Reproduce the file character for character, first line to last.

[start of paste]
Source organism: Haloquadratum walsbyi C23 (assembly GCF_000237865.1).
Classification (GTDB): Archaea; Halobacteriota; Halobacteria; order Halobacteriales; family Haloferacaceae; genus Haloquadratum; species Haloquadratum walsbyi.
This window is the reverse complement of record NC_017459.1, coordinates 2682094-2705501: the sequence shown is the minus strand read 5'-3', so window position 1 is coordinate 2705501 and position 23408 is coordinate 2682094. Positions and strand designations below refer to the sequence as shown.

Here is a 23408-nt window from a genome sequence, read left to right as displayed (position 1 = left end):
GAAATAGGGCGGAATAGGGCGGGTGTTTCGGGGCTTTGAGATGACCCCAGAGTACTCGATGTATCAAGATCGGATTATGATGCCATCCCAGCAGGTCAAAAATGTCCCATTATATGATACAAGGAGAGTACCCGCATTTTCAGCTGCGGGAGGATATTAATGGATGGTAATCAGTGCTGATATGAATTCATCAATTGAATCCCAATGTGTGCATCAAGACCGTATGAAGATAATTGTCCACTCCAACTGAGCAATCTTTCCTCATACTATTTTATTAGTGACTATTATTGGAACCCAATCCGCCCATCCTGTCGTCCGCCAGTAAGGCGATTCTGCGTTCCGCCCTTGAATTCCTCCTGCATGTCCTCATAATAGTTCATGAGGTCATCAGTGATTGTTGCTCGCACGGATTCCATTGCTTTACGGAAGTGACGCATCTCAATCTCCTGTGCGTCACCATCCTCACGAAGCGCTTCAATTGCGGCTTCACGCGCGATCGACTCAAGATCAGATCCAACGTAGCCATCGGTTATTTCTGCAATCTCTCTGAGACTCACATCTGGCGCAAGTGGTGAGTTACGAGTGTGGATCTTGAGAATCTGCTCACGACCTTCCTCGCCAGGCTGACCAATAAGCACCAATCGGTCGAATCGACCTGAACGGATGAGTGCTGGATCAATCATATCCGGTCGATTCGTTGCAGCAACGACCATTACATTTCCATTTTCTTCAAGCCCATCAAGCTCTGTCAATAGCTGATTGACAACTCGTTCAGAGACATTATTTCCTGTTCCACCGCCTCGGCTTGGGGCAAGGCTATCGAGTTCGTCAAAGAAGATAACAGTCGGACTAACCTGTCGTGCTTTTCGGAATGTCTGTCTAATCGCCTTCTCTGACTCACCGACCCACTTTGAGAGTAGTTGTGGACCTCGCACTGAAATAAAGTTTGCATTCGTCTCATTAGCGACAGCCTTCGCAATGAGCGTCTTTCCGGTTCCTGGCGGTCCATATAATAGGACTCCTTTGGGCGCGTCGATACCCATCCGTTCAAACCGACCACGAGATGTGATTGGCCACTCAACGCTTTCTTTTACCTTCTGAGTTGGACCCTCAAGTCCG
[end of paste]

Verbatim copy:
Source organism: Haloquadratum walsbyi C23 (assembly GCF_000237865.1).
Classification (GTDB): Archaea; Halobacteriota; Halobacteria; order Halobacteriales; family Haloferacaceae; genus Haloquadratum; species Haloquadratum walsbyi.
This window is the reverse complement of record NC_017459.1, coordinates 2682094-2705501: the sequence shown is the minus strand read 5'-3', so window position 1 is coordinate 2705501 and position 23408 is coordinate 2682094. Positions and strand designations below refer to the sequence as shown.

Here is a 23408-nt window from a genome sequence, read left to right as displayed (position 1 = left end):
GAAATAGGGCGGAATAGGGCGGGTGTTTCGGGGCTTTGAGATGACCCCAGAGTACTCGATGTATCAAGATCGGATTATGATGCCATCCCAGCAGGTCAAAAATGTCCCATTATATGATACAAGGAGAGTACCCGCATTTTCAGCTGCGGGAGGATATTAATGGATGGTAATCAGTGCTGATATGAATTCATCAATTGAATCCCAATGTGTGCATCAAGACCGTATGAAGATAATTGTCCACTCCAACTGAGCAATCTTTCCTCATACTATTTTATTAGTGACTATTATTGGAACCCAATCCGCCCATCCTGTCGTCCGCCAGTAAGGCGATTCTGCGTTCCGCCCTTGAATTCCTCCTGCATGTCCTCATAATAGTTCATGAGGTCATCAGTGATTGTTGCTCGCACGGATTCCATTGCTTTACGGAAGTGACGCATCTCAATCTCCTGTGCGTCACCATCCTCACGAAGCGCTTCAATTGCGGCTTCACGCGCGATCGACTCAAGATCAGATCCAACGTAGCCATCGGTTATTTCTGCAATCTCTCTGAGACTCACATCTGGCGCAAGTGGTGAGTTACGAGTGTGGATCTTGAGAATCTGCTCACGACCTTCCTCGCCAGGCTGACCAATAAGCACCAATCGGTCGAATCGACCTGAACGGATGAGTGCTGGATCAATCATATCCGGTCGATTCGTTGCAGCAACGACCATTACATTTCCATTTTCTTCAAGCCCATCAAGCTCTGTCAATAGCTGATTGACAACTCGTTCAGAGACATTATTTCCTGTTCCACCGCCTCGGCTTGGGGCAAGGCTATCGAGTTCGTCAAAGAAGATAACAGTCGGACTAACCTGTCGTGCTTTTCGGAATGTCTGTCTAATCGCCTTCTCTGACTCACCGACCCACTTTGAGAGTAGTTGTGGACCTCGCACTGAAATAAAGTTTGCATTCGTCTCATTAGCGACAGCCTTCGCAATGAGCGTCTTTCCGGTTCCTGGCGGTCCATATAATAGGACTCCTTTGGGCGCGTCGATACCCATCCGTTCAAACCGACCACGAGATGTGATTGGCCACTCAACGCTTTCTTTTACCTTCTGAGTTGGACCCTCAAGTCCG